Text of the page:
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On 04/09/2017 17:48, Raymond Brown wrote:
> On 04/09/2017 17:01, Aidan Aannestad wrote:
[snip]
> 
>> and the vast majority of Romance noun forms come from Latin 
>> accusatives rather than nominatives.
> 
> True, tho this was a development in Vulgar Latin and is rather more 
> complicated than this and has much to do with phonetic attriction as
>  anything else.  This is clearly not the case with English "I" and 
> "me".

I wrote in haste last evening, so cut short one or two things.  Old
French and Old Proven├žal surely show that the nominative was still much
alive in the Vulga Latin period.  The ablative & accusative singulars
fell together phonetically and the dative & genitive cases came to be
replaced by prepositional phrases; this gave rise in western Romance to
the nominative ~ oblique case system.  It is IMHO quite different from
the I~me phenomenon in English.

> I was going to comment on the French examples as the Romancelangs
> use of disjunctive and conjunctive personal pronouns is really
> something quite different from English, but I'm pressed for time.

However, I hold this position even more strongly this morning.  But first:

On 04/09/2017 19:35, And Rosta wrote:> On 4 September 2017 at 14:47,
Logan Kearsley wrote:
> [snip]
>> 
>> Are there any documented conlangs that have similar case-assignment
>> weirdness? Or, for that matter, any natlangs where this sort of
>> thing is formally recognized as correct grammar?
>> 
> 
> You make it seem weirder by trying to characterize this as case
> (i.e. a category that pairs allomorphy with a fairly consistent 
> semanticosyntactic property):

AMEN!

I don't always agree with And, but on this I most certainly do - 100%.
The problem is thinking of _I_ and _me_ in terms of the traditional
cases of Latin or, indeed, Old English, German, etc.  It is clear that
case system simply does not exist in modern English.

Subject and object, e.g., are determined by position.  If someone says
"Us saw they yesterday" we do _not_ understand this as inversion and
meaning "They saw us yesterday.  We understand as a quaint dialect
variant of standard English "We saw them yesterday."   The 'case' of
"us" and "they" is irrelevant - it's the position that matters!

I have heard in regional spoken English sentences such as;
"'er bain't calling we; us don't belong to she."
"Shall us put us books into us desks?"

It's _position_, not case that matters.

> a better characterization of the English facts is that a handful of 
> personal pronouns have an allomorph conditioned inflectionally by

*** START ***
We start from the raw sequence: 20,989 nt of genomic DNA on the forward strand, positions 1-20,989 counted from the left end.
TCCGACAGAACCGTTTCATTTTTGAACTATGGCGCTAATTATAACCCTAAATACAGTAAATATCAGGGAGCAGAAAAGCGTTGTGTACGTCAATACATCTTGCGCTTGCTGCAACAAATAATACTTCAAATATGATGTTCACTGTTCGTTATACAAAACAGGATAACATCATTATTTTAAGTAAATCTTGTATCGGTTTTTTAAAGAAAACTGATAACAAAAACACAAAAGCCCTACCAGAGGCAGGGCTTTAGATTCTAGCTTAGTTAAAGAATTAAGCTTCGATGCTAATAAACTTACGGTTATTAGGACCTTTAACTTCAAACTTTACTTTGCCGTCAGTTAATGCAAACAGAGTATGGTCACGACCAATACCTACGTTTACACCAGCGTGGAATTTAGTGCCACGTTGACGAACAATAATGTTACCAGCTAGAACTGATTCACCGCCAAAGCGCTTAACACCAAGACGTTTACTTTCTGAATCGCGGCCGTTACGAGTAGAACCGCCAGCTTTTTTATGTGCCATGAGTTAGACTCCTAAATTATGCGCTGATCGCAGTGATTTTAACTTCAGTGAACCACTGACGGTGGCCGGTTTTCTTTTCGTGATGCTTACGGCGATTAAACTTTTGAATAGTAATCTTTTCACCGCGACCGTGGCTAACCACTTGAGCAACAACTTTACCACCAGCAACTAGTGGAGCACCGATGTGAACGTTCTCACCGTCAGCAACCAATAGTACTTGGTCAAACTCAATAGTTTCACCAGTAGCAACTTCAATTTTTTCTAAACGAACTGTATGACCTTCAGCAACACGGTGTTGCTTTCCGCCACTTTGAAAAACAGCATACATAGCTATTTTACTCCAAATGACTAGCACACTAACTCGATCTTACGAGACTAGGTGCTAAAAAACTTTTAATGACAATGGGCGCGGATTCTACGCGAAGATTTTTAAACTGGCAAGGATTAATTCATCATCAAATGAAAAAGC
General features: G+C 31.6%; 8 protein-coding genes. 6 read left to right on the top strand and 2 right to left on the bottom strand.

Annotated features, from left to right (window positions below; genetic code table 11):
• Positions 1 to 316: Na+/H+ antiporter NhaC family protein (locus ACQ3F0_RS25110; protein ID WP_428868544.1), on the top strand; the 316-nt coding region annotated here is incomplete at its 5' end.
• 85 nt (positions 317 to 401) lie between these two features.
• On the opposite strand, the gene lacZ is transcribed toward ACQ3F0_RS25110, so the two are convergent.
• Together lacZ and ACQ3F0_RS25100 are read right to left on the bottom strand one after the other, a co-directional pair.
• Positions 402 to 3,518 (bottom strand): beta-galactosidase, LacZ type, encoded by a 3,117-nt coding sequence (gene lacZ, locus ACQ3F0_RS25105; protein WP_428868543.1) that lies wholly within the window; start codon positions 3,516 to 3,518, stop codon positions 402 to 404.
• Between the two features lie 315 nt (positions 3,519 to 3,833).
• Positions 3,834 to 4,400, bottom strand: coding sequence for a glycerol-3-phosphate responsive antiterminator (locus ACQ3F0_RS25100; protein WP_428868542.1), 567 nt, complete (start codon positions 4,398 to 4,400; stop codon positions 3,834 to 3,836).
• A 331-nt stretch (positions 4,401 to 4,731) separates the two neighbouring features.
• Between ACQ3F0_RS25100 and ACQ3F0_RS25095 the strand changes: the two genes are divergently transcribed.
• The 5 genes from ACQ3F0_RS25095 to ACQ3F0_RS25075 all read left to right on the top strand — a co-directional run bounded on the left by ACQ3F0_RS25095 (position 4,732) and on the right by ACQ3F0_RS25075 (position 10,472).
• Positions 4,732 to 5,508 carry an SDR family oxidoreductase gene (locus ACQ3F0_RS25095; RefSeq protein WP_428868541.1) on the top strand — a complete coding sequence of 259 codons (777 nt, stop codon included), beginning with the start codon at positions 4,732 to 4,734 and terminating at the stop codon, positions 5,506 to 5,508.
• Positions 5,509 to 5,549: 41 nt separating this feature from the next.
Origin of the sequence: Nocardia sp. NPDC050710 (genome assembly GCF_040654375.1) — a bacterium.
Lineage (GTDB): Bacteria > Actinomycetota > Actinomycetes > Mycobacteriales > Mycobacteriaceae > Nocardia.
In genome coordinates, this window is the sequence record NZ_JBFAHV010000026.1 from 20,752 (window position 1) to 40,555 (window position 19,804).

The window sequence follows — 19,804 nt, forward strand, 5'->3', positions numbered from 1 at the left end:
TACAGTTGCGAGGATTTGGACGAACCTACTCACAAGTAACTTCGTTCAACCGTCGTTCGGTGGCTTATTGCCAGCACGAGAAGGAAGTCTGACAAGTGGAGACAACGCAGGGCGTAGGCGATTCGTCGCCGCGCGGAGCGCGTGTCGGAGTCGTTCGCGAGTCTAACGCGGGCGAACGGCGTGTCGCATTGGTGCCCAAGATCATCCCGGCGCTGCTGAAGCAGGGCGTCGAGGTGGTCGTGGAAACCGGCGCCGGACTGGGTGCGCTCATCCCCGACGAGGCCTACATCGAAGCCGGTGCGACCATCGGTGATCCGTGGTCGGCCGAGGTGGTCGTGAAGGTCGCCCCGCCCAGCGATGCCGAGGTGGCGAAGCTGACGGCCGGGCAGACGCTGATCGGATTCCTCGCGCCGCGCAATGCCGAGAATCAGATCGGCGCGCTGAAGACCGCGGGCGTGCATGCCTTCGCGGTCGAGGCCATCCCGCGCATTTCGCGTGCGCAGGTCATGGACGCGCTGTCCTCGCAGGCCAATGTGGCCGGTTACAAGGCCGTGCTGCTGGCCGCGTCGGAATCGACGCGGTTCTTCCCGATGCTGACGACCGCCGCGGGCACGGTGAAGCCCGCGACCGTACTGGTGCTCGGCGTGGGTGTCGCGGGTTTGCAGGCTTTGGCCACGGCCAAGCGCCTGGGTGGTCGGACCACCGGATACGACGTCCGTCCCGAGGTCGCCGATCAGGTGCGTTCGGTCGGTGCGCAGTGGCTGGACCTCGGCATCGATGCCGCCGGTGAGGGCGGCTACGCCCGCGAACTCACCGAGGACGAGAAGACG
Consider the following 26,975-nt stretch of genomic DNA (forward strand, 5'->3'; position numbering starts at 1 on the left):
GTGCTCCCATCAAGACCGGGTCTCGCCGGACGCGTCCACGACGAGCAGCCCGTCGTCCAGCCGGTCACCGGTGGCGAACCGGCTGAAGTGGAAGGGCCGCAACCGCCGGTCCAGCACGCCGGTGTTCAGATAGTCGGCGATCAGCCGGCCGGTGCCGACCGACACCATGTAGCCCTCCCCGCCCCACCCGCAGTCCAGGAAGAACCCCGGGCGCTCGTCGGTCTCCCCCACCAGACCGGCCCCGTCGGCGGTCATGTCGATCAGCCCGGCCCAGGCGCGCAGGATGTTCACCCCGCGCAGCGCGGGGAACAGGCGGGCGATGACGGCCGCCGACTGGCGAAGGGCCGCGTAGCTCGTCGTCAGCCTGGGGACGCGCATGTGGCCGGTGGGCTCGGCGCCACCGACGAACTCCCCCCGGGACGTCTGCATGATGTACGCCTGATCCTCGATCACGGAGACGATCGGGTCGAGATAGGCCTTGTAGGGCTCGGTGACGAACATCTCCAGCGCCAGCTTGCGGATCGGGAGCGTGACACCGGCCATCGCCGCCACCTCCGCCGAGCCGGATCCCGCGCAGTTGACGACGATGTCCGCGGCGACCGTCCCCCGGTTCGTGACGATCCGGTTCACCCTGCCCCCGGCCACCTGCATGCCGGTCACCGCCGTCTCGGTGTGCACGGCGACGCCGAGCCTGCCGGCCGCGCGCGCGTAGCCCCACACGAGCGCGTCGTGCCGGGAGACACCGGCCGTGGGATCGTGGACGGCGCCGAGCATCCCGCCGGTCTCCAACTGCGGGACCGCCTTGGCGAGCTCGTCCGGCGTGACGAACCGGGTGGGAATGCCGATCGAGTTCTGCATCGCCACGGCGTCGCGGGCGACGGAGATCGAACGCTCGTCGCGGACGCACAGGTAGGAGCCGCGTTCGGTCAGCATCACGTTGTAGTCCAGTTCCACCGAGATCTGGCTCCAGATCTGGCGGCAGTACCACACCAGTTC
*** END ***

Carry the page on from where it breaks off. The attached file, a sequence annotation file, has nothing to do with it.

> various heterogeneous syntactic conditions -- with these conditions 
> being, in contemporary English, subject to quite extreme interlectal 
> variation,

Yep - as examples above show.   :)

> often -- to an increasing extent -- in ways that are sensitive to 
> what I call 'falutation' (a.k.a. 'register'). While the
> heterogeneity of those syntactic conditions is weird (tho plainly
> explicable historically as the detritus of diachronic change under
> the perverse influence of prescriptivism), the weirdness is
> misleadingly exaggerated by lumping those conditions together and
> calling the lump a 'case'.

Amen!  Amen!

> If there are conlangs with phenomena of comparable grammatical and 
> sociolinguistic complexity, there's no end to the plaudits due to the
> conlangs' creators' attention to detail!

Yes, indeed.  :)

To return to Logan's second question "Or, for that matter, any natlangs
where this sort of thing is formally recognized as correct grammar?",
IMO the answer is "Probably not."  It would mean the language had
inherited a case system and evolved the same or similar heterogenous
syntactic conditions as modern English.

To return to the Romance languages.  What we find is their own
distinctive development of conjunctive and disjunctive pronouns (in
which Britainese will share).  The conjunctive pronouns are those
conjoined to the verb and they behave in the traditional manner of case
system (cf. French _je ~ me_, _il ~ le ~ lui_ etc.).  Disjunctive
pronouns are those not directly associated with the verb (e.g. French
_moi_) and, like modern Romance nouns, do not exhibit case variation.

In short, IMO the development of personal pronoun system in modern
Romance languages is not prarallel to that of modern English.

Ray